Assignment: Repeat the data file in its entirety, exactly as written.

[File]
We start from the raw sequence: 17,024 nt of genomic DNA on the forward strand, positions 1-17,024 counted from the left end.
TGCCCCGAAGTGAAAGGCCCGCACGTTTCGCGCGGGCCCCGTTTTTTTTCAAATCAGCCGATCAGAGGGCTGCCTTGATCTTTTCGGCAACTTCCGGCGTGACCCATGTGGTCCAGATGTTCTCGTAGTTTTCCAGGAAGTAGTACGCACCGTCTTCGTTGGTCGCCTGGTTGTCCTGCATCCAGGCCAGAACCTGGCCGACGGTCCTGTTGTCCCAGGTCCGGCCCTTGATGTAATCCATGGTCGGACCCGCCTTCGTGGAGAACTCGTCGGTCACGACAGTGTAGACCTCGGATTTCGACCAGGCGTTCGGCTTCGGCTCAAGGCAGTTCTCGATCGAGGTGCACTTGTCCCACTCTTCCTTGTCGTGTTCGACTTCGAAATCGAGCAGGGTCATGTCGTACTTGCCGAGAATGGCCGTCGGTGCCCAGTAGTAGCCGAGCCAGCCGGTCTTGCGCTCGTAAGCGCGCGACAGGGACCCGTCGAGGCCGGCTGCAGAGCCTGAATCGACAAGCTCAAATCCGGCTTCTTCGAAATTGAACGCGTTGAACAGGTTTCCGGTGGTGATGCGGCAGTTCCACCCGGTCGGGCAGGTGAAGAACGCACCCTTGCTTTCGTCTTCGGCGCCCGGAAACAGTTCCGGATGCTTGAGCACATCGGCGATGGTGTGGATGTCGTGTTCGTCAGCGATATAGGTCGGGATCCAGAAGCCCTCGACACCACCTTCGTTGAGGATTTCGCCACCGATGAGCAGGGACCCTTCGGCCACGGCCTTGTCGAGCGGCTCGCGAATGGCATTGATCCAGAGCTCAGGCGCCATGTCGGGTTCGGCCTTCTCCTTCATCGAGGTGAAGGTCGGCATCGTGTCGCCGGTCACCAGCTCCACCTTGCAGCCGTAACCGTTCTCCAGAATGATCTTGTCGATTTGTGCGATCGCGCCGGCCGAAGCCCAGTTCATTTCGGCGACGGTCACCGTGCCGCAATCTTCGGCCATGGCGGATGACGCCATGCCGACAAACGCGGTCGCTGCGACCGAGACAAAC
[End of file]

We start from the raw sequence: 17,024 nt of genomic DNA on the forward strand, positions 1-17,024 counted from the left end.
TGCCCCGAAGTGAAAGGCCCGCACGTTTCGCGCGGGCCCCGTTTTTTTTCAAATCAGCCGATCAGAGGGCTGCCTTGATCTTTTCGGCAACTTCCGGCGTGACCCATGTGGTCCAGATGTTCTCGTAGTTTTCCAGGAAGTAGTACGCACCGTCTTCGTTGGTCGCCTGGTTGTCCTGCATCCAGGCCAGAACCTGGCCGACGGTCCTGTTGTCCCAGGTCCGGCCCTTGATGTAATCCATGGTCGGACCCGCCTTCGTGGAGAACTCGTCGGTCACGACAGTGTAGACCTCGGATTTCGACCAGGCGTTCGGCTTCGGCTCAAGGCAGTTCTCGATCGAGGTGCACTTGTCCCACTCTTCCTTGTCGTGTTCGACTTCGAAATCGAGCAGGGTCATGTCGTACTTGCCGAGAATGGCCGTCGGTGCCCAGTAGTAGCCGAGCCAGCCGGTCTTGCGCTCGTAAGCGCGCGACAGGGACCCGTCGAGGCCGGCTGCAGAGCCTGAATCGACAAGCTCAAATCCGGCTTCTTCGAAATTGAACGCGTTGAACAGGTTTCCGGTGGTGATGCGGCAGTTCCACCCGGTCGGGCAGGTGAAGAACGCACCCTTGCTTTCGTCTTCGGCGCCCGGAAACAGTTCCGGATGCTTGAGCACATCGGCGATGGTGTGGATGTCGTGTTCGTCAGCGATATAGGTCGGGATCCAGAAGCCCTCGACACCACCTTCGTTGAGGATTTCGCCACCGATGAGCAGGGACCCTTCGGCCACGGCCTTGTCGAGCGGCTCGCGAATGGCATTGATCCAGAGCTCAGGCGCCATGTCGGGTTCGGCCTTCTCCTTCATCGAGGTGAAGGTCGGCATCGTGTCGCCGGTCACCAGCTCCACCTTGCAGCCGTAACCGTTCTCCAGAATGATCTTGTCGATTTGTGCGATCGCGCCGGCCGAAGCCCAGTTCATTTCGGCGACGGTCACCGTGCCGCAATCTTCGGCCATGGCGGATGACGCCATGCCGACAAACGCGGTCGCTGCGACCGAGACAAAC